The digital identification service has the potential to accelerate the implementation of block-based solutions in the corporate world, at the same time ensuring the safety of important data. Considering all these reasons, Jincor is able to become an ideal platform for adapting corporate players to the realities of cryptoeconomics.

Ico jincor

Jincor , a decentralized platform for intercorporate interactions, is currently conducting a pre-ICO campaign to raise funds for further development and globalization.

At the stage of presale, investors have the opportunity to purchase custom coins of the platform, JCR, at a discount of 50% of the value that they will represent at the time of the launch of ICO, on November 1.

JCR tokens will be needed in the future to make full use of the platform. Despite the fact that the basic functionality of the Jincor ecosystem will be free, some options, including opening enterprise cryptocurrency accounts, entering into smart contracts, financial instruments (letters of credit, collections, overdrafts, factoring), as well as arbitration, will be available to participants for tokens JCR.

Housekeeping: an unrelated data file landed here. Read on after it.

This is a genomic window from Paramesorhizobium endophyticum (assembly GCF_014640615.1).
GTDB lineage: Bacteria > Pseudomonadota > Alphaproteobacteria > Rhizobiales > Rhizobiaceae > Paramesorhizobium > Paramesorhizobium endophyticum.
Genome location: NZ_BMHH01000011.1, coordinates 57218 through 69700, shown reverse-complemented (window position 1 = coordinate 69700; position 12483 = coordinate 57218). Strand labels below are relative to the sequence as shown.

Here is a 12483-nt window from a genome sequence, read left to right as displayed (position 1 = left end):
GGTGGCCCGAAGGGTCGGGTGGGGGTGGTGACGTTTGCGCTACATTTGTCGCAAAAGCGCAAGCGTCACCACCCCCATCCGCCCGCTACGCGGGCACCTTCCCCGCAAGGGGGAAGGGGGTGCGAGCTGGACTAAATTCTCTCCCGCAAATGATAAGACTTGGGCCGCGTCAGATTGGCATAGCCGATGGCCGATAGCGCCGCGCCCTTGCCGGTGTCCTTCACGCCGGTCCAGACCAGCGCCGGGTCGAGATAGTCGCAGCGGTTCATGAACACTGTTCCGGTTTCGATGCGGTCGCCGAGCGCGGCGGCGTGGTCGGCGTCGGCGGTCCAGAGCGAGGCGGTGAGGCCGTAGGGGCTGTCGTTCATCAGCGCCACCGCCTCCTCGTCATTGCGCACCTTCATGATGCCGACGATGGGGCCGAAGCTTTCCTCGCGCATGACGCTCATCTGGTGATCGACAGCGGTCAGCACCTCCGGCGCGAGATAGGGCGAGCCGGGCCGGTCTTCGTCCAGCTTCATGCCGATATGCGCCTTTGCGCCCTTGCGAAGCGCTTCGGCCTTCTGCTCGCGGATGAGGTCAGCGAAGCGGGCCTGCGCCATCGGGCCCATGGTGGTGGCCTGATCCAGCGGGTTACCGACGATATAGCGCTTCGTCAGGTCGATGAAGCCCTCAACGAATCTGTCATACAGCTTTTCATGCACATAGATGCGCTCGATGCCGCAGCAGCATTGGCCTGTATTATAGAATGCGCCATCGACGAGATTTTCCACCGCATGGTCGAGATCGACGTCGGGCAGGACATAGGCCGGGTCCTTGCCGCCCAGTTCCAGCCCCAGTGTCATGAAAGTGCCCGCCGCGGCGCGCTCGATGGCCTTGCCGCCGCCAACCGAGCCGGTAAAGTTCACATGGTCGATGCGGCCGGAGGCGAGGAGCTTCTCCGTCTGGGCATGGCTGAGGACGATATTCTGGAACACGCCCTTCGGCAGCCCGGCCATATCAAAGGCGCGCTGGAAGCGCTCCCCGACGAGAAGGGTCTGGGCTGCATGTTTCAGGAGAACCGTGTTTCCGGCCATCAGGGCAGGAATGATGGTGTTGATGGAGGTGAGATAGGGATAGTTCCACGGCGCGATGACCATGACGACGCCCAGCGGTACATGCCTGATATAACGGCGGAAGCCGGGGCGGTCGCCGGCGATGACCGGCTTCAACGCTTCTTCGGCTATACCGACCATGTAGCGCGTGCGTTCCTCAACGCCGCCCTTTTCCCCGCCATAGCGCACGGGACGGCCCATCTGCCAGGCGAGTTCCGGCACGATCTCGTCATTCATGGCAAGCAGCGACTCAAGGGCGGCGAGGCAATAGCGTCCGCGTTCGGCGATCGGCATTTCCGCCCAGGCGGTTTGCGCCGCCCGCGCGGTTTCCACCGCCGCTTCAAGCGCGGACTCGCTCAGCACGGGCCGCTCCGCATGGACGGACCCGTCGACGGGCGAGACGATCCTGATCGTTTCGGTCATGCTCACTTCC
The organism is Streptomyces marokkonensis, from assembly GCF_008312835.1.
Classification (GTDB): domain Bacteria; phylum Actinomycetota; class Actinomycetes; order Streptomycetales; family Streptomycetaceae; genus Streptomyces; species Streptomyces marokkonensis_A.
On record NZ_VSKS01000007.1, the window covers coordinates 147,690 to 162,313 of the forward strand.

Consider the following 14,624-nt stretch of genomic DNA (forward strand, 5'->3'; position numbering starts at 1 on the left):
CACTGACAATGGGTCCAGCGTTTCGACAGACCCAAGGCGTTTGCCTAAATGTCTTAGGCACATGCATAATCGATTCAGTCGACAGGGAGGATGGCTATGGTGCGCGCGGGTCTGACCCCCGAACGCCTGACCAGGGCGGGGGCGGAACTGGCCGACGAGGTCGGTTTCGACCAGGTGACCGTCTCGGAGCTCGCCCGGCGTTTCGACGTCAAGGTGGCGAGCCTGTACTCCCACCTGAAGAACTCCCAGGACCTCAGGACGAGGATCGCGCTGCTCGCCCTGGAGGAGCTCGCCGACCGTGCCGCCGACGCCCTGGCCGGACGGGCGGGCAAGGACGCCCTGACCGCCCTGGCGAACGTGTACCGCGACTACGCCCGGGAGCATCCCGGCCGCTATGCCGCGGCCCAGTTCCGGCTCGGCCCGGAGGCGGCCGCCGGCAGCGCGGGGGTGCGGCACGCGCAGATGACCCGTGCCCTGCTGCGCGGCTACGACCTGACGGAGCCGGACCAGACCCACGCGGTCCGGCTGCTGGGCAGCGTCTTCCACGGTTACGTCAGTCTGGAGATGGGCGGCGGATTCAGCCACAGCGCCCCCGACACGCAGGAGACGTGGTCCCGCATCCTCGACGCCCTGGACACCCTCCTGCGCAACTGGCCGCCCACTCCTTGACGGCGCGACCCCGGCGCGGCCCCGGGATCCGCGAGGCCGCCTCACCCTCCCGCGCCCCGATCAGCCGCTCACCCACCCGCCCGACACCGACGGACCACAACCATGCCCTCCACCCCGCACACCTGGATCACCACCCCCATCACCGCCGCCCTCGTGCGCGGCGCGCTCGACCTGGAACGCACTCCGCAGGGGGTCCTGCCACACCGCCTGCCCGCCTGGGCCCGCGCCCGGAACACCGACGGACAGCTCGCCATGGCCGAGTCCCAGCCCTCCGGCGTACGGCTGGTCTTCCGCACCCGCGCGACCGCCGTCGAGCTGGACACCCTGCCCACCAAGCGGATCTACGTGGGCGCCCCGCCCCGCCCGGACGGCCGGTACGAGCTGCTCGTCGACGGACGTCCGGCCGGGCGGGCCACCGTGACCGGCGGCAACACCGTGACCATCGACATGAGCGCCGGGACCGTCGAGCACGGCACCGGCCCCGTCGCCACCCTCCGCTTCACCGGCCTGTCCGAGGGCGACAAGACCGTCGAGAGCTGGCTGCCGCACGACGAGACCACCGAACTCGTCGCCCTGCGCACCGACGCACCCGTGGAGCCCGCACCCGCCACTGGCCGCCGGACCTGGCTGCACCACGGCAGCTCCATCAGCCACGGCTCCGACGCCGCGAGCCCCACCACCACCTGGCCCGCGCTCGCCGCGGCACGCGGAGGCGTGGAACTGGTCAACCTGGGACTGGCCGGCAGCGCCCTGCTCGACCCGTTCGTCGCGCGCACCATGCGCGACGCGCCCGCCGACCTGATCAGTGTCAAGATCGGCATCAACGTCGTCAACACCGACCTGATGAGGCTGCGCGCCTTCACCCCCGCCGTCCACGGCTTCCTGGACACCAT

The key to future growth in the value of JCR tokens is their limited
Proposals: we release 35,000,000 JCR tokens in a one-time and not
we plan to conduct an additional issue. At the same time demand for JCR tokens
will constantly grow, as they are a means of payment for the use
essential platform functions. Thus, according to the basic law of demand
and offers, the cost of tokens will grow, as the demand for them will
increase, and the proposal - to remain unchanged. JCR Token Growth Forecast
regarding the number of companies on the platform can be seen in the figure:

When calculating the JCR equilibrium price, the following inputs were used.

The equilibrium price is the price, the volume of demand at which is equal to the volume
Thus, the equilibrium price for JCR tokens will be equal to:

20,000 (companies) * $ 750 * 3 / 35,000,000 JCR * 25% = $ 5.14

These calculations are valid for data and after 4 years. Balanced price
Token: $ 12.86.

If you have any questions or suggestions, be sure to contact us in our group on Facebook , Twitter , or on the Jincor community channel in Telegram.